To report the outcomes over 14 years of sustained systematic institutional focus on the care of women with major obstetric hemorrhage, defined as estimated blood loss greater than 1,500 mL.METHODS:
A retrospective cohort study of women with major obstetric hemorrhage at our hospital from 2000 to 2014 compares baseline conditions (age, multiparity, prior cesarean delivery, morbidly adherent placenta), morbidity (lowest mean temperature, lowest mean pH, coagulopathy, hysterectomy), and mortality among three time periods (period 1=January 2000 to December 2001, period 2=January 2002 to August 2005, period 3=September 2005 to December 2014). We also describe the systematic changes that helped to sustain our improved outcomes.RESULTS:
During the three time periods, there were 5,811, 12,912, and 38,971 births; the rate of major obstetric hemorrhage increased over these periods: 2.1, 3.8 and 5.3 cases per 1,000 births, respectively. Two deaths from hemorrhage occurred in period 1 and none thereafter. Among women who experienced massive hemorrhage, morbidity significantly improved in each successive period: median lowest pH increased from 7.23 to 7.34 to 7.35 (periods 2 and 3 significantly higher than period 1), median lowest maternal temperature (°C) improved, 35.2 to 36.1 to 36.4 (all difference significant), and the rate of coagulopathy decreased, 58.3% to 28.6% to 13.2% (period 3 significantly lower than periods 1 and 2) (all P values <.001). Peripartum hysterectomies were more frequent and more frequently planned over time rather than urgent in each successive period: 0 of 6 to 6 of 18 (33%) to 31 of 64 (48.4%) (P=.044). During period 3, we reorganized the obstetric rapid response team, instituted a massive transfusion protocol and use of uterine balloon tamponade, and promoted a culture of safety in two ways—through more intensive education regarding hemorrhage and escalation (encouraging all staff to contact senior leaders).CONCLUSION:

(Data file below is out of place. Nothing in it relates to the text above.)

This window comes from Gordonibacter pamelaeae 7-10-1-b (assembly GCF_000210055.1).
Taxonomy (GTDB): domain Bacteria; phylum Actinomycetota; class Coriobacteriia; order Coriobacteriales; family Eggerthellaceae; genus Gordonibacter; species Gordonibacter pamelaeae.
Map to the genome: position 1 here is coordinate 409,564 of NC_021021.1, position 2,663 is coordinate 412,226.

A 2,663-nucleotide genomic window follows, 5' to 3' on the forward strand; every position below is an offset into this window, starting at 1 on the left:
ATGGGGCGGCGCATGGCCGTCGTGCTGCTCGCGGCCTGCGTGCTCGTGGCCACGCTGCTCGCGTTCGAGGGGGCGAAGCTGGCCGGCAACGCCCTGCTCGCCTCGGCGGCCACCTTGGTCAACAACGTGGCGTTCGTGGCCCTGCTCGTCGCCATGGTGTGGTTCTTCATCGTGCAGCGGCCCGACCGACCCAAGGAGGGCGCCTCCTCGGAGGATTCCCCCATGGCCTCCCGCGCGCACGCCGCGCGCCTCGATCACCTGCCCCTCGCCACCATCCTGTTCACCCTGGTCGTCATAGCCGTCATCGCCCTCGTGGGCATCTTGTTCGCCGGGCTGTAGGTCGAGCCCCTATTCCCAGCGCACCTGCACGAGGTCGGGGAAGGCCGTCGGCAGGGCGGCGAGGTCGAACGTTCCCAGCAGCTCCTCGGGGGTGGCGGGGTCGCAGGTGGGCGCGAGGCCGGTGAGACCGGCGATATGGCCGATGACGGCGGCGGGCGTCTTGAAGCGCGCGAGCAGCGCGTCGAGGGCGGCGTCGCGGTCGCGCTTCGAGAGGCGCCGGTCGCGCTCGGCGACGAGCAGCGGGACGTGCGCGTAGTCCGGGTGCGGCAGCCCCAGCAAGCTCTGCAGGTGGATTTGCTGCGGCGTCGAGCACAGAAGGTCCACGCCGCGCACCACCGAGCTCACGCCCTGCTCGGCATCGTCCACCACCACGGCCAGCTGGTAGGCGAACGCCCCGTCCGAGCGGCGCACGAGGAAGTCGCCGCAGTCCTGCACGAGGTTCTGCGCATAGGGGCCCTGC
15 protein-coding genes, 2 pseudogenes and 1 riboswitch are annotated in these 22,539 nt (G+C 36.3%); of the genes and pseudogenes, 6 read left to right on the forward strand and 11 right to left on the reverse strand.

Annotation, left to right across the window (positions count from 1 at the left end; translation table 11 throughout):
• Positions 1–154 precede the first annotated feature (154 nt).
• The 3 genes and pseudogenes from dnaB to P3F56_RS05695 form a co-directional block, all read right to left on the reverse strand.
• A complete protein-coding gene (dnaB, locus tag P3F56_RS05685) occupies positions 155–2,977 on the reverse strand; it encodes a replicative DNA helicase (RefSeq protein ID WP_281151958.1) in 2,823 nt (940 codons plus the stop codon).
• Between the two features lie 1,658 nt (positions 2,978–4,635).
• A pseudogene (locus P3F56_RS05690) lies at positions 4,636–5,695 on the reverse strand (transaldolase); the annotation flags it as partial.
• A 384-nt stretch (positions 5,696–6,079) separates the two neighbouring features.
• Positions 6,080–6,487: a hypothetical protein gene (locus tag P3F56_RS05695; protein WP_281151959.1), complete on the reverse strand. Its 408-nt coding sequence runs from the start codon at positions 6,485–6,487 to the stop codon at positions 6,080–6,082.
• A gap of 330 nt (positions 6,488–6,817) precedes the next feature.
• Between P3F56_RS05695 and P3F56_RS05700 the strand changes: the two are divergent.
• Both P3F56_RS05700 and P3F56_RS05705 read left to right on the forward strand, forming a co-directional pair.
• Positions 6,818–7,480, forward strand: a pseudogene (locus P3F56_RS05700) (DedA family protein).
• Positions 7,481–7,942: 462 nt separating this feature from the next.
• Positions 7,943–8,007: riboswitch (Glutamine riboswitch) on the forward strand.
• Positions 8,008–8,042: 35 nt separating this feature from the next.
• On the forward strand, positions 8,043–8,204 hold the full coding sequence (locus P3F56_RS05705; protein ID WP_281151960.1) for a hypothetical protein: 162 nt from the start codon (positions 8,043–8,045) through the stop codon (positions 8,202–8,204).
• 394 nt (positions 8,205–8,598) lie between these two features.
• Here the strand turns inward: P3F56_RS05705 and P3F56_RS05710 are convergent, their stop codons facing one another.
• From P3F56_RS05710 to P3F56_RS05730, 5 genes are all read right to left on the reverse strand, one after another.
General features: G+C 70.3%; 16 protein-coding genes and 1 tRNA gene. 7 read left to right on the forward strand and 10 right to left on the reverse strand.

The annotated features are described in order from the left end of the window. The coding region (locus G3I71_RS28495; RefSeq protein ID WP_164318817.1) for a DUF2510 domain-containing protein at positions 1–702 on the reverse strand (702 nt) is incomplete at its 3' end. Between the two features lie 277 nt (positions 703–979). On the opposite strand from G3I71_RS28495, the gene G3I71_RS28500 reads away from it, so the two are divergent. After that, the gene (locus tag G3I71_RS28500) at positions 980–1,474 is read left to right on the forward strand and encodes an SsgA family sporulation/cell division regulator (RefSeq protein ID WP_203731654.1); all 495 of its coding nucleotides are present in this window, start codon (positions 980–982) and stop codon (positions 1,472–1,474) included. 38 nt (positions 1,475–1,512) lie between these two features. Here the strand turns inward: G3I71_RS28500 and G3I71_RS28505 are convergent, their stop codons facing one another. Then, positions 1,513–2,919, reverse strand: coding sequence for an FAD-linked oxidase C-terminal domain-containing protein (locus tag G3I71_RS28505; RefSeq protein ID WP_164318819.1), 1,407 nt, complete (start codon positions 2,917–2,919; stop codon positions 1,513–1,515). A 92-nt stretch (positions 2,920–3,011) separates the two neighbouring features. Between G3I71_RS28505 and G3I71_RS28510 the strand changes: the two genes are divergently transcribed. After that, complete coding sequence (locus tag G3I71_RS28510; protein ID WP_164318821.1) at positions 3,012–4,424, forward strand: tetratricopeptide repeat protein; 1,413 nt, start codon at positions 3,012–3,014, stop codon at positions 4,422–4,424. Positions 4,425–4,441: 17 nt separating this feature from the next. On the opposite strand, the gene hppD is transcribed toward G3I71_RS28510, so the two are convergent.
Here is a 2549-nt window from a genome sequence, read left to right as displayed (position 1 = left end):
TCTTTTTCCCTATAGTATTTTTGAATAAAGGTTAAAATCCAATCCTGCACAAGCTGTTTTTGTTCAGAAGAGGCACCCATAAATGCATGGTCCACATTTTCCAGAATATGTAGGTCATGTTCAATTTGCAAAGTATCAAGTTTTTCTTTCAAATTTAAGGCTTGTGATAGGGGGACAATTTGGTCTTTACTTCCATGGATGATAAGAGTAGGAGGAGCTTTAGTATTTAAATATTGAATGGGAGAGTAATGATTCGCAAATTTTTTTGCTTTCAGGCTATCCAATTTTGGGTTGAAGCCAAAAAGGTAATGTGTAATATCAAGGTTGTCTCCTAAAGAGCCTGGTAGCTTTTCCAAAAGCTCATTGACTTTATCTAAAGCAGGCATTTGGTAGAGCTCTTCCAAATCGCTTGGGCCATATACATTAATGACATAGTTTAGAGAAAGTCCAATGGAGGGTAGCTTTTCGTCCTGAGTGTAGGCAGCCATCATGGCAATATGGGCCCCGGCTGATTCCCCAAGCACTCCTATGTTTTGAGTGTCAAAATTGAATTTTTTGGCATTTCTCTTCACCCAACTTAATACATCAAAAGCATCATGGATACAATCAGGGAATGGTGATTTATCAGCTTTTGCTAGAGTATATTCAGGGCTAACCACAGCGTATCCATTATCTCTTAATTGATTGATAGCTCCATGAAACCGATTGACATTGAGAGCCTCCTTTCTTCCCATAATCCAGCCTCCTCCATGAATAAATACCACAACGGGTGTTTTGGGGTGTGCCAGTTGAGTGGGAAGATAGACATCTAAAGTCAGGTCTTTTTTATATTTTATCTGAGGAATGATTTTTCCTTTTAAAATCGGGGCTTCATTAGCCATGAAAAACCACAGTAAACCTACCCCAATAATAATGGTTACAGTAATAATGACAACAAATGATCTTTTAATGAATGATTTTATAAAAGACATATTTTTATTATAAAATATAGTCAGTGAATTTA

A sustained level of patient safety is achievable when treating major obstetric hemorrhage, as shown by a progressive decrease in morbidity despite increasing rates of hemorrhage.